“Thanks so much for being kind enough to return the errant manuscript you received from us. We're thinking perhaps one of your envelopes attached itself to the wrong manuscript.”

10. My favorite rejection

My favorite rejection came from my daughter, Annelise, who was seven at the time. She walked into my office holding a piece of paper.

“Look, Mommy, I can read!” she said proudly.

“Dear Pamela,” she began, sounding out the words, “I am sorry to say I cannot evaluate any new manuscripts for the next six months…”

Laughing at rejections is good therapy and when you get an acceptance, you will definitely get the last laugh.

Image placeholder title

Pamela Jane is an essayist and the author of over thirty books, including An Incredible Talent for Existing: A Writer’s Story, and Pride and Prejudice and Kitties: A Cat-Lover’s Romp Through Jane Austen’s Classic, which was featured in The Huffington Post, The Wall Street Journal, BBC America, and The New York Times Sunday Book Review. Her essays have appeared in The Wall Street Journal, Writer’s Digest, The Writer, and The Philadelphia Inquirer.

Image placeholder title
Sarah Echavarre Smith: On Going for the Out-There Ideas

Sarah Echavarre Smith: On Going for the Out-There Ideas

Copywriter and author Sarah Echavarre Smith discusses the process of writing her new romance novel, On Location.

Taylor Anderson: On Creating Realism in the Weird

Taylor Anderson: On Creating Realism in the Weird

New York Times bestselling author Taylor Anderson discusses the process of writing his new science fiction novel, Purgatory's Shore.

Poetry Prompt

Wednesday Poetry Prompts: 583

Every Wednesday, Robert Lee Brewer shares a prompt and an example poem to get things started on the Poetic Asides blog. This week, write a fall poem.

5 Thrilling Adventure Terms Every Writer Should Know (And Why)

5 Thrilling Adventure Terms Every Writer Should Know (And Why)

For over a decade, author Joshua Glenn has been researching adventure-related terms. Now, he's sharing what he's learned for other writers to add to their lexicon.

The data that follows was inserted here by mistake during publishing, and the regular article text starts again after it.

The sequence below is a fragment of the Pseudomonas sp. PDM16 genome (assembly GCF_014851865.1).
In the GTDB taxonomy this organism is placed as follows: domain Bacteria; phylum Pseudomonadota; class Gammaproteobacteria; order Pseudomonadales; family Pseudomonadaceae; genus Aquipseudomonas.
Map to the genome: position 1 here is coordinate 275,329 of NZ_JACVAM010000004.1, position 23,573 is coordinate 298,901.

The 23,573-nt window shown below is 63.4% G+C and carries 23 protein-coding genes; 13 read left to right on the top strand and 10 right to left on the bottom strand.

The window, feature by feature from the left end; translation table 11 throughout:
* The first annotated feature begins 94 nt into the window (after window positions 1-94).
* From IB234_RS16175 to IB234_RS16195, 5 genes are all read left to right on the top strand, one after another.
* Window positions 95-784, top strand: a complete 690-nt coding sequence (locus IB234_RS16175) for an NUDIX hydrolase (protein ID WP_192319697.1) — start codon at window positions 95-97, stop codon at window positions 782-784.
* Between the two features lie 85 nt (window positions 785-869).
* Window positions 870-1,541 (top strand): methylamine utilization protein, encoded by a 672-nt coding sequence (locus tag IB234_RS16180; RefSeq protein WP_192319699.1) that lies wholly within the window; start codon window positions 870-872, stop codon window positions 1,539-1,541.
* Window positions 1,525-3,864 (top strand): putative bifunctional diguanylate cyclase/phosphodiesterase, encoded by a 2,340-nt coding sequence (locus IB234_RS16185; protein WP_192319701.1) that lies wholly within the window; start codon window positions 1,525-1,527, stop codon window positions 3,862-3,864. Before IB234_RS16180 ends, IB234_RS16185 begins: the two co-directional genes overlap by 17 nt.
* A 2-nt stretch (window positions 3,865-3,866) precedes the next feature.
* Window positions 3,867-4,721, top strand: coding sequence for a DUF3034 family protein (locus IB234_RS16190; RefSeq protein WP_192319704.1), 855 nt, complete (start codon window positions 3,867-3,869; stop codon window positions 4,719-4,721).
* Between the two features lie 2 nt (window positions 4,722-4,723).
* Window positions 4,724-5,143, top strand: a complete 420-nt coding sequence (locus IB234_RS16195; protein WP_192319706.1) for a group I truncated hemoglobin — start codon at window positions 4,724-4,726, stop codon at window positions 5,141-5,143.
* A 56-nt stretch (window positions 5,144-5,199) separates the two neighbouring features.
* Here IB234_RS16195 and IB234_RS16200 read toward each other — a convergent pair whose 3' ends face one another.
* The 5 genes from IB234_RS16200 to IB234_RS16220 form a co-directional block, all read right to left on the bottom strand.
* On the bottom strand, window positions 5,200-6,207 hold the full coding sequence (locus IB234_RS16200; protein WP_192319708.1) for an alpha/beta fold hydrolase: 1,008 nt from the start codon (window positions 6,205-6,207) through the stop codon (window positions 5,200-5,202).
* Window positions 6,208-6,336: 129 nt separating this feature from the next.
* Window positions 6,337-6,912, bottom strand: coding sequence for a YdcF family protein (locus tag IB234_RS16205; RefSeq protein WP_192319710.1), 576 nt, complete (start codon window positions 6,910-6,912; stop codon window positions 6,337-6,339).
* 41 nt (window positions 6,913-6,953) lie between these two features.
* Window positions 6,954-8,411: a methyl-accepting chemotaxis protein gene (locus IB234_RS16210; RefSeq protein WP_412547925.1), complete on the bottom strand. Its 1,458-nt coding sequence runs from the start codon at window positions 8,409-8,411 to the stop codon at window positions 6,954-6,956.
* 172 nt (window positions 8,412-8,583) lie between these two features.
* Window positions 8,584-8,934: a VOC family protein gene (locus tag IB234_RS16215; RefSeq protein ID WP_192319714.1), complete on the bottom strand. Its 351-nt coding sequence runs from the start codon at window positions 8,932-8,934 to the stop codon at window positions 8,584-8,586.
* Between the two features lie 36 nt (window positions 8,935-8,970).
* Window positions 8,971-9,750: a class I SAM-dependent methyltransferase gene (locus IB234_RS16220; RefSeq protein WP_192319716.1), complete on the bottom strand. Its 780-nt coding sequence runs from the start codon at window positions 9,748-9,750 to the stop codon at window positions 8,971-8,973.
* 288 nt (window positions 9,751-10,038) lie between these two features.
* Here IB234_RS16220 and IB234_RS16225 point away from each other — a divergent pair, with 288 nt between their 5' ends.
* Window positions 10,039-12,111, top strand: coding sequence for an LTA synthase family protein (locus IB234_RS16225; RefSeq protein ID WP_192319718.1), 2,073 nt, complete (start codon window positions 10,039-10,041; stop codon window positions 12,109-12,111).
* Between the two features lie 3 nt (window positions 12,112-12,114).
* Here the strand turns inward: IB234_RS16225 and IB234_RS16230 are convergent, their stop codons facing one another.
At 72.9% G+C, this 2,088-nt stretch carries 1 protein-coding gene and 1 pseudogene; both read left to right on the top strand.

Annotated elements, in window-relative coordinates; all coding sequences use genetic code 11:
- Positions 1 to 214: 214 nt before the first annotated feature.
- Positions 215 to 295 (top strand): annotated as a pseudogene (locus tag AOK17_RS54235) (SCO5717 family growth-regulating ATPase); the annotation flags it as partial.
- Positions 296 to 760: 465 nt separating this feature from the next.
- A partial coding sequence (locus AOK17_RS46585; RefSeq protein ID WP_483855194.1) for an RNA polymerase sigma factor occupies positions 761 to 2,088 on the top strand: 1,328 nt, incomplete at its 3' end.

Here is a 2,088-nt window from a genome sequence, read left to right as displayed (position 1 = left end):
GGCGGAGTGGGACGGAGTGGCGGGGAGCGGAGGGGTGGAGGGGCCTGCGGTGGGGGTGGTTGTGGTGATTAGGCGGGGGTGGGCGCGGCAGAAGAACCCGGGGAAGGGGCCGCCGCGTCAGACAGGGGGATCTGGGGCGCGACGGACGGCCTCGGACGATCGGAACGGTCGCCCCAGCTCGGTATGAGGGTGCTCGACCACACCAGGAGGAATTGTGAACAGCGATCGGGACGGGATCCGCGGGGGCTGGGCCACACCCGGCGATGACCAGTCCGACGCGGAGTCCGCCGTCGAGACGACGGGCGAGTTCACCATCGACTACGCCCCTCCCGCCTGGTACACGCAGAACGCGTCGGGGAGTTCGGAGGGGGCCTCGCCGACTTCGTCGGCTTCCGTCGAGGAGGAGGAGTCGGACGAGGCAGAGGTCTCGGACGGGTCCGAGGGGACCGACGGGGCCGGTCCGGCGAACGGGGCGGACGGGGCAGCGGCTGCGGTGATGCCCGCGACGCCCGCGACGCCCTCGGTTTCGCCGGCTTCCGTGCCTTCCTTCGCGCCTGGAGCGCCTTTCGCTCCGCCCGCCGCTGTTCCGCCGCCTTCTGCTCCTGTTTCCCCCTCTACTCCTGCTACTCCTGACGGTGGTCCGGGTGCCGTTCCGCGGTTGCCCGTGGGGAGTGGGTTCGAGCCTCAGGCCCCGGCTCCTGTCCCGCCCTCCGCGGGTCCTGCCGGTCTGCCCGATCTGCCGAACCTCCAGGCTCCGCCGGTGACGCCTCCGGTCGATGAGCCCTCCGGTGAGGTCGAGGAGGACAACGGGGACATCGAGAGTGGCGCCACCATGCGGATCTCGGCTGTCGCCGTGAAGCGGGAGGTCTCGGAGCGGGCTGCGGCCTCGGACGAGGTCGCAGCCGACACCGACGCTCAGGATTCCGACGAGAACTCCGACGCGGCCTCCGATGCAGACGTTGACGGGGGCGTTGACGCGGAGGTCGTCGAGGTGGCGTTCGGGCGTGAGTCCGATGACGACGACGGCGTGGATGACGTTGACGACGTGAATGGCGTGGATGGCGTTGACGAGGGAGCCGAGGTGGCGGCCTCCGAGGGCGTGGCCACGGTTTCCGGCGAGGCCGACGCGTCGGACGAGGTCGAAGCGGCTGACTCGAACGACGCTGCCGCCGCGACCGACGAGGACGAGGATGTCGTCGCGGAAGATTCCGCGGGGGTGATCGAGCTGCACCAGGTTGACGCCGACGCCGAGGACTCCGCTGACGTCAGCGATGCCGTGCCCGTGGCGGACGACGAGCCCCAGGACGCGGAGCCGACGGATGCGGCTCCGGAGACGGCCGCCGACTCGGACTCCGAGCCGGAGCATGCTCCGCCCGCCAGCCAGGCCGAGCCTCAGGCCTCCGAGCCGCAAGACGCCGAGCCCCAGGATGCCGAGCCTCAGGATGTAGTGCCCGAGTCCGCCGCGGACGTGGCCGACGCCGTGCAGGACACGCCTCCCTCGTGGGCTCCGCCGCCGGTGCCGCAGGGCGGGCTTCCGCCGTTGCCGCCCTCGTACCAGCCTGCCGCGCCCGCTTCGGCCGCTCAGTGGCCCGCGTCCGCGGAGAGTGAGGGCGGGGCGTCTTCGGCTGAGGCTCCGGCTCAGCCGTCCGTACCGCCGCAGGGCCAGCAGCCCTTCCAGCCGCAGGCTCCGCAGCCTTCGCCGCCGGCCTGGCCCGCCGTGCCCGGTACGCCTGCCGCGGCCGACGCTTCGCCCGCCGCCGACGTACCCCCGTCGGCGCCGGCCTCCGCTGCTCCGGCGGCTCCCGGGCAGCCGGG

Moral Compass

Moral Compass

Every writer needs a little inspiration once in a while. For today's prompt, write about someone with an unfailing moral compass.

Daniel Levin Becker: On the Forgotten Art of Letter Writing

Daniel Levin Becker: On the Forgotten Art of Letter Writing

Author, translator, and editor Daniel Levin Becker discusses his hopes for future letter writing like those featured in the new anthology, Dear McSweeney's: Two Decades of Letters to the Editor from Writers, Readers, and the Occasional Bewildered Consumer.

e.g. vs. i.e. (Grammar Rules)

e.g. vs. i.e. (Grammar Rules)

Let's look at the differences between e.g. and i.e. with Grammar Rules from the Writer's Digest editors, including a few examples of correct usages.

20 Authors Share Their Biggest Surprise in the Writing Process

20 Authors Share Their Biggest Surprises in the Writing Process

Experienced writers know to expect the unexpected. Here are surprises in the writing process from 20 authors, including Amanda Jayatissa, Paul Neilan, Kristin Hannah, and Robert Jones, Jr.

Ruth Hogan: On Infusing Personal Interests in Fiction

Ruth Hogan: On Infusing Personal Interests in Fiction

Author Ruth Hogan discusses the process of learning a new skill in writing her new novel, The Moon, The Stars and Madame Burova.